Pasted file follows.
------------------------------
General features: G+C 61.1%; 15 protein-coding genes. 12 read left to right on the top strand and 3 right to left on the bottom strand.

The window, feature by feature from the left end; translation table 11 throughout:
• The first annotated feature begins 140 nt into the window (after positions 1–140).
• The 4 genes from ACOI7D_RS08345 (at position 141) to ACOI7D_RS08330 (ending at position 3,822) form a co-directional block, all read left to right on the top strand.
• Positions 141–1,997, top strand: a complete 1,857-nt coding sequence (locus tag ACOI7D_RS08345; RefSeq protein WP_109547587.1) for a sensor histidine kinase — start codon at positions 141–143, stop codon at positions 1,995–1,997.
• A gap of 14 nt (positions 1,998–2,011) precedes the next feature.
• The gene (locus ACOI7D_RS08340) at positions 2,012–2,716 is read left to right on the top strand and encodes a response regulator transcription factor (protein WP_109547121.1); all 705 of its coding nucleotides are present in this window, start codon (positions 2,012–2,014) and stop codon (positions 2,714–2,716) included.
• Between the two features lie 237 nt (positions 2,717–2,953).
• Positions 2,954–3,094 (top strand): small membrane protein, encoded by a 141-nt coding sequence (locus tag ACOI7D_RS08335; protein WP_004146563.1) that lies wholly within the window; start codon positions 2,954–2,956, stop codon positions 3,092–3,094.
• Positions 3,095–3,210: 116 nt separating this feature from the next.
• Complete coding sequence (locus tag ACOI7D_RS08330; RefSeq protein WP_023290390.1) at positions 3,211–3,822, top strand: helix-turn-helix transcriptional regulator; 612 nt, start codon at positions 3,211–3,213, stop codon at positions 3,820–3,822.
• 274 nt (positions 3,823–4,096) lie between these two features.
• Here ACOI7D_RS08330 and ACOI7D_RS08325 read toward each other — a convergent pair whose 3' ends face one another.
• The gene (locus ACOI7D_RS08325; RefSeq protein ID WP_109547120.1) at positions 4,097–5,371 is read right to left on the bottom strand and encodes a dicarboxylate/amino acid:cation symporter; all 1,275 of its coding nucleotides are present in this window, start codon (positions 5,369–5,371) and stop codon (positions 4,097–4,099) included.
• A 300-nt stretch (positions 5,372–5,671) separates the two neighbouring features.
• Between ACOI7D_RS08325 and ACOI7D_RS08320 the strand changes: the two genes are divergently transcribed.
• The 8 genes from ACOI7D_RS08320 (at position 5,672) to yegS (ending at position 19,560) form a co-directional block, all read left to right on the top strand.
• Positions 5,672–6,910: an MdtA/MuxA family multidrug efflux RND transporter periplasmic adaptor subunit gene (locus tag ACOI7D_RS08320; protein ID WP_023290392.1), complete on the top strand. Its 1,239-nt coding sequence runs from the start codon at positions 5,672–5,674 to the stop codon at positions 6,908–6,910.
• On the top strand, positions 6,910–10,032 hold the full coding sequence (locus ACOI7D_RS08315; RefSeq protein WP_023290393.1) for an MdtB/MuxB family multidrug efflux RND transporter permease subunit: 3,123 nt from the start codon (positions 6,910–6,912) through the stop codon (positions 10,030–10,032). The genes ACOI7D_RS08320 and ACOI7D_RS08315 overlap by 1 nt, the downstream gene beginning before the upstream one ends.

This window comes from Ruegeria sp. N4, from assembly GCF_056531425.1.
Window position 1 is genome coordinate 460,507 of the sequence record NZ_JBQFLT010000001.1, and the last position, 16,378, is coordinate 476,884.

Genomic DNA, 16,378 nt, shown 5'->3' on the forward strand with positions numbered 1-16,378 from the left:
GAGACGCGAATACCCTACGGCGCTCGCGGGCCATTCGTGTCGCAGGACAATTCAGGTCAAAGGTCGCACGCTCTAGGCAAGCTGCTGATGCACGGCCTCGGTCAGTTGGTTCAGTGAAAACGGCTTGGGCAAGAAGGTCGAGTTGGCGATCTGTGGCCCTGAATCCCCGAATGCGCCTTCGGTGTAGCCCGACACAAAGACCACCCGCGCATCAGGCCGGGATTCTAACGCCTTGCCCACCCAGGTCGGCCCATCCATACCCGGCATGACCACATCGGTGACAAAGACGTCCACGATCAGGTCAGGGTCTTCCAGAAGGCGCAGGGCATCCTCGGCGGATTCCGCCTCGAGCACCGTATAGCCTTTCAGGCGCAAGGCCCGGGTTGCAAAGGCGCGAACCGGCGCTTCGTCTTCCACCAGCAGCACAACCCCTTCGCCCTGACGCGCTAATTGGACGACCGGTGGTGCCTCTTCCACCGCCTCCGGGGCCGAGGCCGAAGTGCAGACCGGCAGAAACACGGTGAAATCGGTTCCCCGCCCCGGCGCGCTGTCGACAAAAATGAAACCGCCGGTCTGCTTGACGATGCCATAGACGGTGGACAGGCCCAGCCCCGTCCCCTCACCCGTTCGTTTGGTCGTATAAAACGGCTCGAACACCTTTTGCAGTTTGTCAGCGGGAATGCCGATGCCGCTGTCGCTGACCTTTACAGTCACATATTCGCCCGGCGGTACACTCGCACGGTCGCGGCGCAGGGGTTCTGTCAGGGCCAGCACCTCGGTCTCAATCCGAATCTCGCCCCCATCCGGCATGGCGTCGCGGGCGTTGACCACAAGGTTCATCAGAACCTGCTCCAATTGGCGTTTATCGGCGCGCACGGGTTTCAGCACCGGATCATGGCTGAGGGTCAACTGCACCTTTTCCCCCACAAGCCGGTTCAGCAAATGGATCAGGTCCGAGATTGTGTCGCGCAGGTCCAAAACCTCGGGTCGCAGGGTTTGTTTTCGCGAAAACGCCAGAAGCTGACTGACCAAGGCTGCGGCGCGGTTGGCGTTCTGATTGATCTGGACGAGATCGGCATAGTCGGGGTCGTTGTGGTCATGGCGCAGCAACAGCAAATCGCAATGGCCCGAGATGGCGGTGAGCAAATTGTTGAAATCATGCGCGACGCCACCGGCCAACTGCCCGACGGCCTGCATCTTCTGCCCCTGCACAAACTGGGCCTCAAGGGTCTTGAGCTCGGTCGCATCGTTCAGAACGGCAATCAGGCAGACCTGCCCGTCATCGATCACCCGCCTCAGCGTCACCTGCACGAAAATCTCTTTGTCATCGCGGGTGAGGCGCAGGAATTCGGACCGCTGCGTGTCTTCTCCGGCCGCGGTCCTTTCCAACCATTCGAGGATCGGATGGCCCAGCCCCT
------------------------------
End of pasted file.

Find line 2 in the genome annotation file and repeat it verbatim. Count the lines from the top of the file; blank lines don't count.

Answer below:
The window, feature by feature from the left end; translation table 11 throughout: